57442204‘Grandmothering’

“It’s such a grand thing to be a mother of a mother – that’s why the world calls her grandmother”. Author Unknown

Whether or not this is your first baby, your mother and your partner’s mother will no doubt be very proud and excited at the safe arrival of their grandchild! Grandmothers are usually generous in bringing gifts for the new baby as well as, offering you their advice from their own experiences. Whether this input is welcomed or appropriate can, however, be an entirely different matter.

“Becoming a grandmother is wonderful. One moment you’re just a mother. The next you are all-wise and prehistoric”. ~ Pam Brown

If this is your first experience of parenthood, it is likely that you will welcome advice and support from you own mother and your partner’s mother After all, their experiences can’t have been all bad as you and your baby’s father are living-proof that they did a pretty good job! Accepting their offers of help during the early days after the birth is a matter of personal choice. It was the right one for Melanie… “Having my mother-in-law come to stay during the first week after Alfie’s birth meant that I didn’t have to worry about keeping on top of the housework, cooking or laundry. Instead, me and my hubby could just focus on our new baby and getting breastfeeding established. Mum-in-law never once interfered, but she was always there quietly in the background making sure that we felt loved and cared for and, generally, keeping things ticking along nicely. This gave my hubby and I the time that we needed to get to know Toby and life as a new family”

But not for Sue: “Jessica’s grandma came to stay for a month after she was born; I know mum meant well, but in fact, we just wanted to be alone with our new baby”.

“Grandmother: a wonderful mother with lots of practice”. Author Unknown

There’s no denying that grandmothers have the ‘lived’ experience of being a mum but this was some time ago, and what was acceptable then may now be seen to be harmful. Victoria’s mum suggested that she drank stout to help her recover quicker from her baby’s birth. Yet, research now shows us that drinking alcohol while breastfeeding alters the taste of the breast milk; diminishes milk production and interferes with breastfeeding. Similarly, there was a time when babies were routinely put to bed lying on their tummies (ie prone); however, research has found that this practice increases the risk of cot death (also called Sudden Infant Death Syndrome – SIDS) and it is much safer to place babies on their backs (ie supine).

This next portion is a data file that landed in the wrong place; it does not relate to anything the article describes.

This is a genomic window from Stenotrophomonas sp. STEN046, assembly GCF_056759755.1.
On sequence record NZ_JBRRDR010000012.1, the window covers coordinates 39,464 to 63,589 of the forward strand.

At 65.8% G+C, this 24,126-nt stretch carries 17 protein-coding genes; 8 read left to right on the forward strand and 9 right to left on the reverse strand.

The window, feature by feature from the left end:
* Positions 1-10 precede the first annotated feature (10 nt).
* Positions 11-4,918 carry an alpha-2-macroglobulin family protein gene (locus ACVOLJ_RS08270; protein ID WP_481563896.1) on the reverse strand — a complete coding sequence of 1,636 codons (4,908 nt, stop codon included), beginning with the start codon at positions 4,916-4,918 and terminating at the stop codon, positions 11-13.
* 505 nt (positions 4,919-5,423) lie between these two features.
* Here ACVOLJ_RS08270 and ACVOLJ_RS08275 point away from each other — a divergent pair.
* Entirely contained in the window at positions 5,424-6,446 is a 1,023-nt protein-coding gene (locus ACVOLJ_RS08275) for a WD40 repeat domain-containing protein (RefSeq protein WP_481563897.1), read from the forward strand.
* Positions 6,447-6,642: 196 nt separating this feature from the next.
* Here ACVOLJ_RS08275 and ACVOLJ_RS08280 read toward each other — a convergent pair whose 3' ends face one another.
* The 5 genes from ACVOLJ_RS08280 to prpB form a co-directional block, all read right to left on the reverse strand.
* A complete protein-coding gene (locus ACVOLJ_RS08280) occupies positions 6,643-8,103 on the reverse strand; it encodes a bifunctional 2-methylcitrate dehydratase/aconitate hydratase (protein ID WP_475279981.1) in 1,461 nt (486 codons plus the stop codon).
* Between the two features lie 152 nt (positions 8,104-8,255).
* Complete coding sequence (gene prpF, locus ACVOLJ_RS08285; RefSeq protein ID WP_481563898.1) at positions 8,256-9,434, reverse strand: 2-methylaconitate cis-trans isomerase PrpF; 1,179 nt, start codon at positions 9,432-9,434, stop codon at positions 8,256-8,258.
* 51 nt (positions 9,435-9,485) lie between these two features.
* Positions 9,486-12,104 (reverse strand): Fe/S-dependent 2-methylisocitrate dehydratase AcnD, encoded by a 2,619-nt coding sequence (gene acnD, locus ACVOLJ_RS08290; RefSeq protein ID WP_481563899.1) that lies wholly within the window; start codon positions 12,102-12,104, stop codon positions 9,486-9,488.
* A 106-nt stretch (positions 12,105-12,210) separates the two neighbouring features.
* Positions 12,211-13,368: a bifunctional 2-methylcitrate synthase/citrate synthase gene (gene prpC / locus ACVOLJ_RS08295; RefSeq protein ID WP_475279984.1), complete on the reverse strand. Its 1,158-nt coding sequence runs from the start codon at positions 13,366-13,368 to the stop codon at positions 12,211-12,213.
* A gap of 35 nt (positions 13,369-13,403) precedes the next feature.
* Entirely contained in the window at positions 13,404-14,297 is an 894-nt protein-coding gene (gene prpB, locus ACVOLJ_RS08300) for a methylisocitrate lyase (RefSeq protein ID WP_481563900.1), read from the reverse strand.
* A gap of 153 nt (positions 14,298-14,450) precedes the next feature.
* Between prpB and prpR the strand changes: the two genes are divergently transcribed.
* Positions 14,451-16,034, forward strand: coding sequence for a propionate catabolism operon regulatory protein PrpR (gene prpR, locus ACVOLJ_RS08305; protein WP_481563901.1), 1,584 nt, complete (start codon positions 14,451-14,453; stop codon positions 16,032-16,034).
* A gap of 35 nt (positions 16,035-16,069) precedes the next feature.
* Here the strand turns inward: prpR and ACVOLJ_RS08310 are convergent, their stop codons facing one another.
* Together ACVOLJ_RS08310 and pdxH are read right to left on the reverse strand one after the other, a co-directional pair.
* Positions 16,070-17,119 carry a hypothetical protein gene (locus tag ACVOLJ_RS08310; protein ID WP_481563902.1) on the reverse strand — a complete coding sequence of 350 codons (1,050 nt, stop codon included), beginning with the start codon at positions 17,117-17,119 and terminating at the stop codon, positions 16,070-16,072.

Dealing with advice, however well-meaning, but particularly where it appears to stem from old wives’ tales and traditional practices can be very tricky; you don’t want to seem ungrateful or over confident. This is also a period of change in the relationship you are now going to have with your own mother as well as, your relationship with the mother of your partner and their (your partner’s) relationship with their own mother. One way to avoid friction is to listen first and then if you are unsure to seek further advice. The first resource should be your midwife, health visitor or GP, as they are there to offer you information and advice about all aspects of yours and your baby’s care, health and wellbeing, which is based on research evidence. Where this differs from the advice your grandmother or partner’s mother has given, you can share this advice/information with them so that you can support each other in giving your baby the best start in life. There is a wealth of information available from websites and books as well as, local postnatal support groups. Gaining additional advice can help you make the decisions for yourself that will ensure both you and your baby receive the best care possible and are helped to make healthy lifestyle choices.

“A grandmother is a little bit parent, a little bit teacher, and a little bit best friend.”  Author Unknown

In the time following the birth, grandparents, family and friends can be a bit intrusive on the time you and your partner want to spend becoming a family. It can sometimes be easier for your partner to act as gatekeeper and moderate grandparents’ diplomatically. Media facilities such as; webcams, Skype and email can help to keep grandparents in touch and ensure they have ready access to the very latest photographs of their grandchild, without having to visit in person. Where tensions and difficulties do arise, this can very easily dampen all the joy and excitement that a new baby brings. There may be times when you and your partner will feel that you have to ‘bite your tongue’, but we’re sure that these mothers will soon prove what amazing grandmothers they are and offer you all a great deal of love, support and encouragement.